Meaning of ARMY in English

ARMY

ar ‧ my S1 W1 /ˈɑːmi $ ˈɑːr-/ BrE AmE noun ( plural armies )

[ Date: 1300-1400 ; Language: Old French ; Origin: armee , from Medieval Latin armata ; ⇨ ↑ armada ]

1 . the army [ also + plural verb British English ] the part of a country’s military force that is trained to fight on land in a war:

The army are helping to clear up after the floods.

an army officer

Army units launched attacks on bases near Jounieh port.

He joined the army when he was 17.

in the army

Both my sons are in the army.

2 . [countable] a large organized group of people trained to fight on land in a war:

Rebel armies have taken control of the radio station.

raise an army (=collect together and organize an army to fight a battle)

The Slovenians say they can raise an army of 20,000 men.

3 . [countable] a large number of people involved in the same activity

army of

The village hall is maintained by an army of volunteers.

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COLLOCATIONS

■ verbs

▪ join the army

At 18, I decided to join the army.

▪ go into the army

When Dan left school, he went into the army.

▪ serve in the army

He had served in the Indian army.

▪ leave the army

Why did you leave the army?

▪ be discharged/dismissed from the army

He developed epilepsy, a condition which led to him being discharged from the army.

■ adjectives

▪ the British/French/Polish etc army

a soldier in the Spanish army

▪ a regular/standing army (=permanent and existing whether there is a war or not)

The regular army has about 5,000 troops.

▪ an invading army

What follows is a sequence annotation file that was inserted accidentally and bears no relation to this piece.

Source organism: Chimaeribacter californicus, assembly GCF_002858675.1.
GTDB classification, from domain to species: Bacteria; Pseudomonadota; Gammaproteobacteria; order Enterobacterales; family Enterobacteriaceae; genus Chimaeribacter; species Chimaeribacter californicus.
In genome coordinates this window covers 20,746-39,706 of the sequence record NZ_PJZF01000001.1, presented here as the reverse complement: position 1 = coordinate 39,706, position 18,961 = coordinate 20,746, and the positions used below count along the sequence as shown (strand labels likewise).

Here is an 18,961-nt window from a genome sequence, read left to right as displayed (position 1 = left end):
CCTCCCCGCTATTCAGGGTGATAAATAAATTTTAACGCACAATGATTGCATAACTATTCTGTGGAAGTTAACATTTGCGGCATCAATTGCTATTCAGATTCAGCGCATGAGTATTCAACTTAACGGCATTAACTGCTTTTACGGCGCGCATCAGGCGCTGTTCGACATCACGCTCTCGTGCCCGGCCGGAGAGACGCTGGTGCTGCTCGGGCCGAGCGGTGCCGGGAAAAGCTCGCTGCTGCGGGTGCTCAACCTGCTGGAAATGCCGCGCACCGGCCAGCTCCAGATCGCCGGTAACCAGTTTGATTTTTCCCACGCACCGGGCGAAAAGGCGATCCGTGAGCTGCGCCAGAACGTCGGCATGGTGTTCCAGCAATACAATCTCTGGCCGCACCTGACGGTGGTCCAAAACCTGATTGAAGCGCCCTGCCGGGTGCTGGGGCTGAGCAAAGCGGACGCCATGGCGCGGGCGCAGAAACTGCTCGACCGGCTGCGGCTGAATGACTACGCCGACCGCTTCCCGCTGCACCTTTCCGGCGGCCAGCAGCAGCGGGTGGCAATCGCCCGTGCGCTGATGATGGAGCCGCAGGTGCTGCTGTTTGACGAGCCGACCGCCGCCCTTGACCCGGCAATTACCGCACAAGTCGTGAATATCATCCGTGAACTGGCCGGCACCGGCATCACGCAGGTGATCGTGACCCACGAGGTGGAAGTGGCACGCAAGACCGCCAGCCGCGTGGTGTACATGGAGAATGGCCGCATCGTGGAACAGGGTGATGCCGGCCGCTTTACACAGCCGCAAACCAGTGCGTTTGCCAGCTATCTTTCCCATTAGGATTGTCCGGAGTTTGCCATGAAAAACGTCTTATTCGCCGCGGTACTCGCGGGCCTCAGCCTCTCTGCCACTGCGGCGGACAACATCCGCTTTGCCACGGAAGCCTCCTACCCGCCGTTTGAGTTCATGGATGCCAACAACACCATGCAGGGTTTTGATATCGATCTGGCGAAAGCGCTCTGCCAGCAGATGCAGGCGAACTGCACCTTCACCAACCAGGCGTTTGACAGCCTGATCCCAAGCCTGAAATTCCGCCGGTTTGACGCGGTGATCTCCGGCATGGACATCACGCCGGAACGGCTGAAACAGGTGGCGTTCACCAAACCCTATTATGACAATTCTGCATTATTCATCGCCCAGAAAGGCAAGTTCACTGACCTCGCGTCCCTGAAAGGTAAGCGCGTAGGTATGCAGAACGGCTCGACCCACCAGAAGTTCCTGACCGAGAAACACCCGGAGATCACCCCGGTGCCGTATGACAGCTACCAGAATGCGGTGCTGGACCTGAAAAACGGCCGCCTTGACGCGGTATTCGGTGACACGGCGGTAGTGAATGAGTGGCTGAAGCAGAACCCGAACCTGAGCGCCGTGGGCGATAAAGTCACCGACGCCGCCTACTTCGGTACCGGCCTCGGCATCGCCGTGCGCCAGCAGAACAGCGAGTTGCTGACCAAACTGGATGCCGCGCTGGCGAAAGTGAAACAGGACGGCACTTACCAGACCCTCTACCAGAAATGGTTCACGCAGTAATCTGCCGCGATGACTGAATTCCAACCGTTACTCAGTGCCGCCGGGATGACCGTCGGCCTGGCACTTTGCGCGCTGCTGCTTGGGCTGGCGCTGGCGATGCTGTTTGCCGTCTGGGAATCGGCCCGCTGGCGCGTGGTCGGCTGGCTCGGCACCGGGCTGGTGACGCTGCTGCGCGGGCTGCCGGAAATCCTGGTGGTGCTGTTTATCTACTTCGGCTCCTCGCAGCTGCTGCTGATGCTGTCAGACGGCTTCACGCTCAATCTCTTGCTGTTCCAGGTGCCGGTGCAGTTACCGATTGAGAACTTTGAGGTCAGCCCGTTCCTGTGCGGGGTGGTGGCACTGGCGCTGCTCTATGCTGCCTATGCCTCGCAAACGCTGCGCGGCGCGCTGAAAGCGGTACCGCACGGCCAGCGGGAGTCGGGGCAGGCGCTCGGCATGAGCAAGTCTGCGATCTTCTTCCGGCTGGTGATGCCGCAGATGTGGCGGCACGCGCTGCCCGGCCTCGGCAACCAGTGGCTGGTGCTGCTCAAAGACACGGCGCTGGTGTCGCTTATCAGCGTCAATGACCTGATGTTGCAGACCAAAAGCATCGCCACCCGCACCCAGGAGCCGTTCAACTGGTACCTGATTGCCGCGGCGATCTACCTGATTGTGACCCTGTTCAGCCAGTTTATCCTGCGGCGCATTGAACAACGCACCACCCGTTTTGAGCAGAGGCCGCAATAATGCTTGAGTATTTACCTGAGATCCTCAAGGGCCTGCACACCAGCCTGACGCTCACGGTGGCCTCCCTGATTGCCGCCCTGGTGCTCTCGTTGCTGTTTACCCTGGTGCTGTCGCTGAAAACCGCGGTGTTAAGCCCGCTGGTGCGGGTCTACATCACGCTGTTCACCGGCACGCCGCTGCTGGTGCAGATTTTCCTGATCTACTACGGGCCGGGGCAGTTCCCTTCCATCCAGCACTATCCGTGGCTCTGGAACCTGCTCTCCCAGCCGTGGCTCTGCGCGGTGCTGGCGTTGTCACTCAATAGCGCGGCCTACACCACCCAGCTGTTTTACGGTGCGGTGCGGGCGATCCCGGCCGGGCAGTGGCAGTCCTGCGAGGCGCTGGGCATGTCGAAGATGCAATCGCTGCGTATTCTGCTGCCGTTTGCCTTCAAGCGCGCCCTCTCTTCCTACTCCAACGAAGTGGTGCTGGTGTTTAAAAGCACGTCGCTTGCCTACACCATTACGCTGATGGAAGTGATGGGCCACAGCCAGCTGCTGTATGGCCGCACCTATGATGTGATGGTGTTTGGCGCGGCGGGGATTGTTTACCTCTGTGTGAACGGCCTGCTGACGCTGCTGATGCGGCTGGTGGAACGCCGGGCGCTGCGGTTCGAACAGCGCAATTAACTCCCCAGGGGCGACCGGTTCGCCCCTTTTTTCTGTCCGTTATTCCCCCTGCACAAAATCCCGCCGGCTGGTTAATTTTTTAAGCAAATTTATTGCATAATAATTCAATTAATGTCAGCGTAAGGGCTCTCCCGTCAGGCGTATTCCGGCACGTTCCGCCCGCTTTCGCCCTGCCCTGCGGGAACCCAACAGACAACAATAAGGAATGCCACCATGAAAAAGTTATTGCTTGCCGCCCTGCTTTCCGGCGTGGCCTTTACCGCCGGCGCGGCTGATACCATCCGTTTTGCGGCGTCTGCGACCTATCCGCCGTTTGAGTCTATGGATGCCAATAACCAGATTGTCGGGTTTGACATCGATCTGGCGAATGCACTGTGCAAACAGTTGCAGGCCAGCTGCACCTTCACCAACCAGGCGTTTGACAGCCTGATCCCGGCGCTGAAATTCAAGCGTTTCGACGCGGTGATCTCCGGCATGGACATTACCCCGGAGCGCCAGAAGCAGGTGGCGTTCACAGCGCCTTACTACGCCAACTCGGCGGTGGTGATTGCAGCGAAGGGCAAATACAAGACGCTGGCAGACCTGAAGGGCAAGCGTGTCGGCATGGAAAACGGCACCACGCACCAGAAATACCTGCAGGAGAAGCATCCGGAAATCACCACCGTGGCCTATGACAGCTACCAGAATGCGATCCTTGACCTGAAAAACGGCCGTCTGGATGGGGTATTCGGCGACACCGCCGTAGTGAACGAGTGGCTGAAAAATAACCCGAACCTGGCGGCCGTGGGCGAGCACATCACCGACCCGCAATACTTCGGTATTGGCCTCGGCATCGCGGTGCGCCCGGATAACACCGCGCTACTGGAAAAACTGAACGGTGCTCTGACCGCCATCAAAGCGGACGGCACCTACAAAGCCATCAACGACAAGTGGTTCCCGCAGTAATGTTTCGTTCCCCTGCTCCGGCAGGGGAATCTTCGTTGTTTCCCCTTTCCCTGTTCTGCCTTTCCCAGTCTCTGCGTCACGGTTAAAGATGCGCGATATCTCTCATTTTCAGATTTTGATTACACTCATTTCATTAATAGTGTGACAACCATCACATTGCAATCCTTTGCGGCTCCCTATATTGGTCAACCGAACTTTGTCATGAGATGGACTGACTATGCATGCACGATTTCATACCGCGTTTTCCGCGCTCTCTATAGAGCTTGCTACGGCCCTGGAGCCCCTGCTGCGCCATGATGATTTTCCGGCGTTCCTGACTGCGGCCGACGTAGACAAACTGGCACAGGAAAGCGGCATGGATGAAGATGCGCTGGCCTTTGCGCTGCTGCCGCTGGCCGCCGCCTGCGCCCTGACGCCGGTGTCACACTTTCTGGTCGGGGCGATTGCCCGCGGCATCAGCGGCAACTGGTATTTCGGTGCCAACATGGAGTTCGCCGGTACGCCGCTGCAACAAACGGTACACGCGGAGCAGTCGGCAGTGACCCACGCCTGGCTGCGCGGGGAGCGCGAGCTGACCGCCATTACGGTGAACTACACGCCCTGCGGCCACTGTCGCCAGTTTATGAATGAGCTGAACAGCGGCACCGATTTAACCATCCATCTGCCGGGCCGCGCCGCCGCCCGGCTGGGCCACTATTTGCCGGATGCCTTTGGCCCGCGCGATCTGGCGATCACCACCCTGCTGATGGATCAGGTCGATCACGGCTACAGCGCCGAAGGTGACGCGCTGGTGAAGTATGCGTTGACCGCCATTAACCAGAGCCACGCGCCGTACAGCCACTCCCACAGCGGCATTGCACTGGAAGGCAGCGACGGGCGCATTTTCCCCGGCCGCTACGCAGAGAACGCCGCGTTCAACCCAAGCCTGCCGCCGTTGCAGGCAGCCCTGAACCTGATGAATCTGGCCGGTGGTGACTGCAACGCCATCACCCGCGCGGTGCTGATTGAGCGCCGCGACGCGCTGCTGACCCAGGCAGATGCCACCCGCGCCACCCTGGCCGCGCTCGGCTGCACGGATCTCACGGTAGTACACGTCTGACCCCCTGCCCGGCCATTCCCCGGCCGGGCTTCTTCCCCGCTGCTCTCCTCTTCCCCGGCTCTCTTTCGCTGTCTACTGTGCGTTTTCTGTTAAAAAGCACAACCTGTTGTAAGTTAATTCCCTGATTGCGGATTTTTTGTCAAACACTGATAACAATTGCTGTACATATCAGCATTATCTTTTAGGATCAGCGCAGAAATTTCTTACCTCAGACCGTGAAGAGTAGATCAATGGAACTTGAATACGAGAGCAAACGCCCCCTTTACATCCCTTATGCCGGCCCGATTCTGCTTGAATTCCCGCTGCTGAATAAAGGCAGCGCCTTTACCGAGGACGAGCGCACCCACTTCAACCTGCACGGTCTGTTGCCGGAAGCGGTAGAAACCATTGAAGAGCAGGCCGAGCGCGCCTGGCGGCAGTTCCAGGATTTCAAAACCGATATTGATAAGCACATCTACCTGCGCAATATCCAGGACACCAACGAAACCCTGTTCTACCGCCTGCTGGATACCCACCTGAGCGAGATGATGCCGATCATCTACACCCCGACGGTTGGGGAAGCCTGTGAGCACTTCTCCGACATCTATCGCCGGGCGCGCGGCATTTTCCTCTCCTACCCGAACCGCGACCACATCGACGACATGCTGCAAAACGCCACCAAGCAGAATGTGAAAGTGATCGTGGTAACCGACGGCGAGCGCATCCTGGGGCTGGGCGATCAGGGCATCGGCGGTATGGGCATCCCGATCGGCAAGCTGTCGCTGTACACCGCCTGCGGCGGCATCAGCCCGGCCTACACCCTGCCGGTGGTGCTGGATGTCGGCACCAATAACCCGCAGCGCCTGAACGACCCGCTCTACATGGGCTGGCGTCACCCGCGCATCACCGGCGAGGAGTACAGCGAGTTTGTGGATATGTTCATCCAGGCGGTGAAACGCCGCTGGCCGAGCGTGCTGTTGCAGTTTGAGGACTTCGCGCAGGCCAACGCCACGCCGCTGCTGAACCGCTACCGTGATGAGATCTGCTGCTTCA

The towns were looted by the invading army.

▪ an occupying army (=one that is in a foreign country which they control by force)

There was constant resistance to the occupying army.

▪ a victorious army

Two days later, the victorious German army entered Paris.

▪ a defeated army

The survivors of his defeated army settled in Provence.

▪ an advancing army (=moving forward in order to attack)

The advancing Roman army was almost upon them.

▪ a retreating army (=moving away after being defeated)

Washington's troops pursued the retreating British army.

■ army + NOUN

▪ an army base/camp

the local army base

▪ an army unit

The town was surrounded by army units.

▪ an army officer

Both daughters married army officers.

▪ an army recruit

The army recruits must undergo basic training.

■ phrases

▪ be in command of the army

He had gained respect and was placed in command of the army.

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THESAURUS

▪ the army the part of a country's military force that is trained to fight on land:

Her son joined the army in 2002.

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an army commander

▪ the armed forces ( also the military especially American English , the services British English , the service American English ) the army, navy, and air force:

He served in the armed forces for many years.

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Riley joined the military after graduating from high school.

■ people in an army

▪ soldier someone who is in the army, especially someone who is not an officer:

Three soldiers were killed in an hour-long gun battle.

▪ troops soldiers, especially those who are taking part in a military attack:

The government sent more troops to Iraq.

▪ serviceman/servicewoman a man or woman who is in the army, air force, or navy:

The hospital treats injured servicemen and women.

▪ officer a high-ranking member of the army, air force, or navy who is in charge of a group of soldiers, sailors etc:

an army officer

■ join the army

▪ join up British English , enlist American English to join the army:

He joined up when he was 18.

▪ be called up British English , be drafted American English to be ordered to serve in the army by the government:

He was drafted into the US army in 1943.

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Reserve soldiers were being called up.

▪ conscription ( also the draft American English ) a government policy of ordering people to serve in the army:

Conscription was introduced in 1916.

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He had left the country to avoid the draft.

Longman Dictionary of Contemporary English.      Longman - Словарь современного английского языка.